A possible answer is that a few teachers will be cut from March, with the bulk being cut in September (ie. they won't be replaced). That could account for these figures. If last year's budget for NSETs was 34.6 billion won, if we divide that by 890 teachers, you get 38.9 million won, or about what SMOE has quoted as as the average NSET salary. If you multiply that figure by the 465 teachers who should be here at year's end, that adds up to 18 billion won, leaving 11 billion (61% of 18 billion won) for the 425 teachers to be cut by the end of the year, which could account for 2 months salary for a certain number quitting in March, and 8 months salary for a majority quitting in September.

When Yonhap announced the final SMOE budget, a follow up report stated that "next year native speaking teachers will disappear from high schools, as per SMOE's original plan, but are expected to remain at current levels in elementary and middle schools until at least the first half of next year," and deleted the following paragraph which appeared in its original article:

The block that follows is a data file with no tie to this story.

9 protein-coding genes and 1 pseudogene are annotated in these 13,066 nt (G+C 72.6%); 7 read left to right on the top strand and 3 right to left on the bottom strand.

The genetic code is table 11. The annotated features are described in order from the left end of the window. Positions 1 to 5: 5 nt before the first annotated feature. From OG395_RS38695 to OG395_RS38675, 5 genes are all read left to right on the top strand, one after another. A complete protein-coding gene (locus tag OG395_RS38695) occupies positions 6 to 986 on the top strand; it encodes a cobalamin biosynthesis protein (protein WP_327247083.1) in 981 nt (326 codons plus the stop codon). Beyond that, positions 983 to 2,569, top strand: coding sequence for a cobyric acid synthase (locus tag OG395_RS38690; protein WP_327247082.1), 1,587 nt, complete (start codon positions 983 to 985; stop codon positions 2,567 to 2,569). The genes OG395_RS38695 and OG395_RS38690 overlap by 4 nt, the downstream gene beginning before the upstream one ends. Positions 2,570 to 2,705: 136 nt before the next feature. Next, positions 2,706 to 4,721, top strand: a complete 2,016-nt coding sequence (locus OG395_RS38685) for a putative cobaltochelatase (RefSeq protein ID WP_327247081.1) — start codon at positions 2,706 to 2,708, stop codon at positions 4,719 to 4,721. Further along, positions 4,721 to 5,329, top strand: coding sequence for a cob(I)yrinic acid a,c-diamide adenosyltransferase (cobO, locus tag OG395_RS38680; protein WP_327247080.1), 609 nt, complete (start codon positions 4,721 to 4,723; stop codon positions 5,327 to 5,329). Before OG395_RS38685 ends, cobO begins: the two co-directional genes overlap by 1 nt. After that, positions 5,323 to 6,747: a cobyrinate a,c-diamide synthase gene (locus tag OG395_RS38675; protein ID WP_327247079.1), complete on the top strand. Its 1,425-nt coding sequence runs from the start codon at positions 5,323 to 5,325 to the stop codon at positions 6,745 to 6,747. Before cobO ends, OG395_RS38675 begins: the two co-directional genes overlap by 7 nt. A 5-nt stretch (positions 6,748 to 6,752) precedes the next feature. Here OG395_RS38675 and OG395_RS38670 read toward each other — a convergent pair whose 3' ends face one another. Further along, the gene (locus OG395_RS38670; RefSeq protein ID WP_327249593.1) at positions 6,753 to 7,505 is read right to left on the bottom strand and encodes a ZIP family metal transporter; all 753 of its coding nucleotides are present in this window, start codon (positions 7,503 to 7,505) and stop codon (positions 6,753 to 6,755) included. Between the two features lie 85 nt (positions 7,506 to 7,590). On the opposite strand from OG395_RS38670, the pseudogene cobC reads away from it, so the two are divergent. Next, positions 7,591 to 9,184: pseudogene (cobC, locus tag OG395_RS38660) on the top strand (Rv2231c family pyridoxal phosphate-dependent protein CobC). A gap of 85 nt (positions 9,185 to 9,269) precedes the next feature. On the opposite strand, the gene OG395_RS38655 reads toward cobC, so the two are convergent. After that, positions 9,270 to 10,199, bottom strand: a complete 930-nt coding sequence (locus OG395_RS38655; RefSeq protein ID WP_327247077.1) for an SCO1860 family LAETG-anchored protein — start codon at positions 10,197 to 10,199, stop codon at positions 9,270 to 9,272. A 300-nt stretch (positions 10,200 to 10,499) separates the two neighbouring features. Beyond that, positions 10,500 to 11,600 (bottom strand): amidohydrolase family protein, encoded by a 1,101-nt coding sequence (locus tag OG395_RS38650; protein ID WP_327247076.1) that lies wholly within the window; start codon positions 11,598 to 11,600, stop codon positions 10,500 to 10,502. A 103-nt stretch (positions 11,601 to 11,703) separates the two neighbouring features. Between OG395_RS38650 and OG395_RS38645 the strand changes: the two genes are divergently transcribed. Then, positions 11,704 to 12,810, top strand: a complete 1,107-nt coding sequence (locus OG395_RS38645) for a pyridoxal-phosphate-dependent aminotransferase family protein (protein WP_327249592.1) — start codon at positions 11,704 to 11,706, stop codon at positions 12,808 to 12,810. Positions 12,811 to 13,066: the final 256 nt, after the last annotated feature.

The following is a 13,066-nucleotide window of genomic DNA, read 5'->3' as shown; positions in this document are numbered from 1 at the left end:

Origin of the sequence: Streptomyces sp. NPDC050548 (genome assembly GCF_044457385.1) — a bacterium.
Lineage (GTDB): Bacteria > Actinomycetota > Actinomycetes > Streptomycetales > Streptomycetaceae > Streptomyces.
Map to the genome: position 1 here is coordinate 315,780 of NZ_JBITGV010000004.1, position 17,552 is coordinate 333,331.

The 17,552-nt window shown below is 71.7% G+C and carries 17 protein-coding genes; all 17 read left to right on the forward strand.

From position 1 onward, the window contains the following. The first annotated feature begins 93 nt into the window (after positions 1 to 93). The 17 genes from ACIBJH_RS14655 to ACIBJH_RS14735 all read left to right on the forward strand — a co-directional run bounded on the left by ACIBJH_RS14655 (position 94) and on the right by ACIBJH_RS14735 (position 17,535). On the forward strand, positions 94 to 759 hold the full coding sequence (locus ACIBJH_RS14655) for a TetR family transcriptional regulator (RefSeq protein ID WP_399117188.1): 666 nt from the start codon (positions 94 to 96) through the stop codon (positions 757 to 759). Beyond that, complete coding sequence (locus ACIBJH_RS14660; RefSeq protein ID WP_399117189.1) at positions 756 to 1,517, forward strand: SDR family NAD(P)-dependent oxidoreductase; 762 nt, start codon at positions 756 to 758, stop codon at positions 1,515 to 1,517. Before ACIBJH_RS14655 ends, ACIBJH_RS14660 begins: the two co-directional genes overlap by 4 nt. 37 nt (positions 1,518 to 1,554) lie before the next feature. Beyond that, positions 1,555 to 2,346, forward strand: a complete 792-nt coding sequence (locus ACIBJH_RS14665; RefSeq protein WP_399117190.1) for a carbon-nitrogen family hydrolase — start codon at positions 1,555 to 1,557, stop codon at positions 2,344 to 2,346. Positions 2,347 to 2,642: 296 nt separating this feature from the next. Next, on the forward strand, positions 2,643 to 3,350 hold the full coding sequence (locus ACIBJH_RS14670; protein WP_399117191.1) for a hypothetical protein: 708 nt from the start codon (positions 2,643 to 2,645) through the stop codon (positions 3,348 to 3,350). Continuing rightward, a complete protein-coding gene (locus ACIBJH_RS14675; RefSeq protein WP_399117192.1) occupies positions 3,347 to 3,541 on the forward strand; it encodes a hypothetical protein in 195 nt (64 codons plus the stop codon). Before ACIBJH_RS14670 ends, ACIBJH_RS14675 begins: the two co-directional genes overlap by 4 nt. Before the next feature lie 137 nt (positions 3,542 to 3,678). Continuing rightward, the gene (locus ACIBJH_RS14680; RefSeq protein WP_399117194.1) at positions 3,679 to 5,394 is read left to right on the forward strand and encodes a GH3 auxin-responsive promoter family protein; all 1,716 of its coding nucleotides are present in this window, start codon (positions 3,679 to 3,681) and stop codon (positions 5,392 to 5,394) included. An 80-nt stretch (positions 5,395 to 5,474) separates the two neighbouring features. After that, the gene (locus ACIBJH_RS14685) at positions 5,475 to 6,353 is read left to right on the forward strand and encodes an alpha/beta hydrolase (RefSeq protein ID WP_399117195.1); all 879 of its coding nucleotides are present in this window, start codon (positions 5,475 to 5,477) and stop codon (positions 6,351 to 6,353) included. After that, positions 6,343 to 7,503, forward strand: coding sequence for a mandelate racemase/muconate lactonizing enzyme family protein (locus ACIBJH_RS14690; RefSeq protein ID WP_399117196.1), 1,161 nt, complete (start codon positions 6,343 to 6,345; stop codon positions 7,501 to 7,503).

An SMOE official said, "Allowances were made for middle school native speaking teachers whose contract periods end next August and the budget was expanded again." "During the second half of the year a supplementary budget for placing native speaking teachers in middle schools should be further reviewed."
It would seem clear now that there will be no supplementary budget in the second half of the year, if the Newsis report is correct.

What I really don't understand is the references to the use of [Korean] English conversation specialist instructors as a solution to the NSET cuts - since (much like in Gyeonggi-do), these instructors are also to be cut this year (if only by 5%).